PITTSBURGH (KDKA) – The Pittsburgh School Board has been demanding answers from Superintendent Anthony Hamlet since May.

A series of reports, called KDKA Investigates, has been seeking answers after Hamlet took an unauthorized trip to Cuba and spent millions on contracts without competitive review.

Since KDKA learned about the trip to Cuba in May, we’ve been closely following the timeline of events as the school board tries to figure out where public money is going.

We’ve got the timeline of events for you.

May 9: Hamlet and administrators take unauthorized trip to Cuba with vendor Flying Classroom

KDKA Investigates reveals that over spring break, Pittsburgh educators, including Pittsburgh School Superintendent Anthony Hamlet flew to Miami at district expense.

The trip potentially violated three district policies: leaving the country without full vote of the school board, taking gifts from vendors and failing to write a report on trip within 15 days.

May 10: Board of Education schedules a special executive session to figure out why they weren’t informed about the trip

The Board of Education schedules a special meeting to discuss the trip to Cuba.

According to district policy, all out-of-the-country travel must be approved by the full school board at a regular meeting, but until KDKA’s story aired on May 9, board members were unaware that superintendent Anthony Hamlet and four other top administrators went to Cuba.

“It just raises a lot of red flags,” Pittsburgh City Controller Michael Lamb said.

May 13: School board meets and launches an in-depth investigation

KDKA reporter, Andy Sheehan: “Are any sanctions being considered against the superintendent?”
Board solicitor, Ira Weiss: “I think it’s premature to get into that. We have to determine as a fact what happened here, what the circumstances were leading up to it, what roles various people played in it and compare all of that against these policies and state laws that I’ve referenced.”

May 16: Caps and gowns redirected through Florida, raising red flags

Pittsburgh Public School parents were buying caps and gowns from Herff Jones, but instead of going through a local representative, they were going through a Palm Beach County, Florida representative.

Palm Beach County is where Hamlet used to work.

City Controller Michael Lamb: “Contracts are being awarded to Florida contractors and vendors, they are being taken away in many cases from local vendors and often we’re not getting the best price.”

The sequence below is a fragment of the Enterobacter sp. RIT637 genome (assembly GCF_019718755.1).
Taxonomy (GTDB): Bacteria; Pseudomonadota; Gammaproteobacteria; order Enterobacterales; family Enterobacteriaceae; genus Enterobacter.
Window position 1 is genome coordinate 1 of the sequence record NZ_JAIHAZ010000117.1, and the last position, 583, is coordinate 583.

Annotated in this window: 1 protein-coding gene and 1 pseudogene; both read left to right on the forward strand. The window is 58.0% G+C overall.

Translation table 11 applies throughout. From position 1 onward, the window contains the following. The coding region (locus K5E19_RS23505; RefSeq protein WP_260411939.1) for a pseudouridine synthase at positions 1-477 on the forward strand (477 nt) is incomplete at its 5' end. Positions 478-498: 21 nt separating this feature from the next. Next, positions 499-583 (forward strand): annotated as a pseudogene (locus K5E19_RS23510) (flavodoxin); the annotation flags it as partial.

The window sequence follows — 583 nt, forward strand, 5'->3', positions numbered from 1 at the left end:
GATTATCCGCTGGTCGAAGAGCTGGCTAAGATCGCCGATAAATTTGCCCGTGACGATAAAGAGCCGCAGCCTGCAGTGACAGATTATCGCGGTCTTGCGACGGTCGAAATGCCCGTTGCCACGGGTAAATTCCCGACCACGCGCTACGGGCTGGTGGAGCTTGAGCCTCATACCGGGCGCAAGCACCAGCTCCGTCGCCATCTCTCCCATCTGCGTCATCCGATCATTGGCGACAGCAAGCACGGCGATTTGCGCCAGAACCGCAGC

For the first time Hamlet responded to issues a written statement, accusing KDKA of “purposefully misleading the public”.

May 22: School Board passes a resolution to review all contracting procedures

School Board orders a comprehensive review of all contracting and ethics policies.

“It is my hope that these inquiries will find that everything was done in accordance with state and board policies and procedures. If however it is found that wrongdoing has taken place, those responsible for wrongdoing must be held to account,” board member Sala Udin said.

Udin cited two contracts KDKA investigated — a $5.8 million expenditure to Discovery Education, which the board has now must on hold, and a $4.4 million reading contract called ReadyGen, which KDKA reported Hamlet promoted despite the fact that a teacher and parent committee rejected it.

Udin maintains it’s a failure.

May 28: Members of the Pennsylvania Interfaith Impact Network hold press conference to call KDKA reports “biased and fallacious”.

The members support Hamlet’s record as improving student performance.

May 30: Controller Lamb reveals that Hamlet failed to file financial disclosure statements for the past two years

Lamb says Hamlet hasn’t filed financial disclosure statements for the past two years, and is in violation of the state Ethics Act.

“It’s to disclose any gifts, any financial interests, and debts. All those are important things to know when you’re making decisions for the public,” explained Lamb.

We have rules we have to follow and this is one of them,” Lamb says. Superintendent Hamlet dodges our questions, leaving a news conference early.